Following close on the heels of scintillating innings from Steve Smith and David Warner against the Black Caps earlier this month, GDP numbers confirmed yet another remarkable century for our Trans-Tasman cousins. The Australian economy has now moved past 100 quarters in a row without a technical recession (defined as two quarters of negative GDP growth in a row).

Amongst developed nations in recent times this run of over 25 years is second only to the 103 consecutive quarters notched up by the Netherlands from 1982 to 2008. That’s impressive, but it is even more remarkable that it spans a period including the GFC and an ongoing unwind of the massive China-led commodities boom.

Charts 1 & 2 outline just how the Aussies have done it. When the GFC hit and private investment began to fall, the Australian government stepped in with A$50bn+ of stimulus measures. Just as the economic impact of this was peaking China launched its significantly larger stimulus programme, driving commodity prices and mining investment through the roof. Then, by the time commodity prices began to fall, a world awash with QE cash and cheap debt fuelled both consumer spending and property prices, simultaneously setting off a home building boom.


But the consumer is now showing signs of fatigue (Chart 2) and the housing cycle looks to have passed its peak. Private sector investment (including mining) should begin to level out over the next year or so, removing a drag on growth. However, a hole will still need to be filled and in economic circles the search is well and truly on for Australia’s next big tailwind.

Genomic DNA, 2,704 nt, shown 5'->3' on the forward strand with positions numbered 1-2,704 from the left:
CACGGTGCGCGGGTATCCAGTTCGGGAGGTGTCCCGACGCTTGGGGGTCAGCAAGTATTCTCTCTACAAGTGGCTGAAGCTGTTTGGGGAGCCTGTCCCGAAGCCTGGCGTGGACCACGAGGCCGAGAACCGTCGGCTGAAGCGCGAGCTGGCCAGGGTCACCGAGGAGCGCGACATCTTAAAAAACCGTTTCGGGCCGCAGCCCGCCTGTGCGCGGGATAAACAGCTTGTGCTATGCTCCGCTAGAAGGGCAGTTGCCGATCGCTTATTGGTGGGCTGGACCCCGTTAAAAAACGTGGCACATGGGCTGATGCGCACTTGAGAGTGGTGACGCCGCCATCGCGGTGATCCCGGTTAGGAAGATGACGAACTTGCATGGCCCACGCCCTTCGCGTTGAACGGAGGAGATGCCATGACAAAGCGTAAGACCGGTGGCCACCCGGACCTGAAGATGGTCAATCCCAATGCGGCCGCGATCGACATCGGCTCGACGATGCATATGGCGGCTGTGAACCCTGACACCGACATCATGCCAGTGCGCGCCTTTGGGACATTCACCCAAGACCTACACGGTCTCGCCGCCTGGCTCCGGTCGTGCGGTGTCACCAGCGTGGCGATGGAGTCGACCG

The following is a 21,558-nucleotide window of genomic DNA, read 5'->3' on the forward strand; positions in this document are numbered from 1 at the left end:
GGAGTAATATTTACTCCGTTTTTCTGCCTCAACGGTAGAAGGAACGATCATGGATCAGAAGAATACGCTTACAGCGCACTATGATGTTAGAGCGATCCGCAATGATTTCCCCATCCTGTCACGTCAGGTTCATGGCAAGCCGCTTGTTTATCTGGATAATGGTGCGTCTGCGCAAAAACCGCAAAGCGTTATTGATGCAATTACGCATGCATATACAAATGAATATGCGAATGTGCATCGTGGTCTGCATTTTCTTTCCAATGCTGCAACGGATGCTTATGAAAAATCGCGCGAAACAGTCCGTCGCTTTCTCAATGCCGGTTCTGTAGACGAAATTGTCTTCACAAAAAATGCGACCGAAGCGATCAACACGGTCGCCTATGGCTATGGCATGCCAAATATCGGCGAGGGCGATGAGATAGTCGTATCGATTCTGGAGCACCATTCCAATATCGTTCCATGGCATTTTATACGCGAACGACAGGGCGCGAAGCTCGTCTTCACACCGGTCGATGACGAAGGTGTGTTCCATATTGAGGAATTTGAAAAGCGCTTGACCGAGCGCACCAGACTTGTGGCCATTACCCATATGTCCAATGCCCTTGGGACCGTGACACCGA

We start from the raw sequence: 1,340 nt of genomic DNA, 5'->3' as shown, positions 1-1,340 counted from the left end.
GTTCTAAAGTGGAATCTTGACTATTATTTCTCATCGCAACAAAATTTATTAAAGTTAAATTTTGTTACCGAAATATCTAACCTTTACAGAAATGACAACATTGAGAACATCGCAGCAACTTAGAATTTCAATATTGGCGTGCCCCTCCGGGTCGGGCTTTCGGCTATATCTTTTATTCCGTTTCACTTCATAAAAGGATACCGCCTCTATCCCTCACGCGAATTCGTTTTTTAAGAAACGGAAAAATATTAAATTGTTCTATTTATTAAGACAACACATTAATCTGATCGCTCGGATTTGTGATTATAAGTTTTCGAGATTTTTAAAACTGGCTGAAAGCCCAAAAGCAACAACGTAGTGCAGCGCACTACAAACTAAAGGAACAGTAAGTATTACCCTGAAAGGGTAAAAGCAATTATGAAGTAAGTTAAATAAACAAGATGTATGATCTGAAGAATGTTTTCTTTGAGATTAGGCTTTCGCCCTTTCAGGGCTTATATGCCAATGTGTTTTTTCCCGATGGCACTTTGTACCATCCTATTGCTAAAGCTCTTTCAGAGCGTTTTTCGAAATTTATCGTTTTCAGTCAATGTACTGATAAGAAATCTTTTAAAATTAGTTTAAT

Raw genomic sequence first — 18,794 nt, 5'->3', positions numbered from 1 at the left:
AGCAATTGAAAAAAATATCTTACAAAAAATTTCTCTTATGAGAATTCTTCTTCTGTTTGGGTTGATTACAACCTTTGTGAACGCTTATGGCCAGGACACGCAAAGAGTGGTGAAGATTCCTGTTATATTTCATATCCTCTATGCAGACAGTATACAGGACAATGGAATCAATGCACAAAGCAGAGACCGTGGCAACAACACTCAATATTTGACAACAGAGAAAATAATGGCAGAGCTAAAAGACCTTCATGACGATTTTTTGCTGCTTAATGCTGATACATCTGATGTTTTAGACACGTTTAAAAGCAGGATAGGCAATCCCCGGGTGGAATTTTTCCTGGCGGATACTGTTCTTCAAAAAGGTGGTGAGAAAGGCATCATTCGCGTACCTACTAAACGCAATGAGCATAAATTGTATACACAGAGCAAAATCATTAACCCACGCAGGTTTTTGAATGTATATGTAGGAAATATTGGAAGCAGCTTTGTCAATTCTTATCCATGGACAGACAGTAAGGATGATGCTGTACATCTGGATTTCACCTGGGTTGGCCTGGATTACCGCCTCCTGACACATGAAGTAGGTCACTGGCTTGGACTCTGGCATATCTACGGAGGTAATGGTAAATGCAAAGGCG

Most eyes are once again fixed firmly on the public sector. Even before Trump’s win in the US election there has been talk of a significant increase in expenditure on Australian roading, railways and other engineering projects. A steadily rising list of projects tendered to the market suggests momentum is beginning to build, at least in NSW and Victoria.

Yet this time the transition to the next economic driver may not be so seamless. Initial estimates of the July-September quarter show a -0.5% fall in GDP, the budget is in deficit, underemployment is rising, years of good news have bred inefficiencies in many markets and the federal government’s capacity to make decisions is hamstrung by infighting.

Through good management and good luck, Australia has had an amazing run. But all good innings come to an end sometime.

David Rigby

Senior Analyst


Disclaimer: This is intended to provide general information only. It does not take into account your investment needs or personal circumstances and so is not intended to be viewed as investment or financial advice. Should you require financial advice you should always speak to an Authorised Financial Adviser.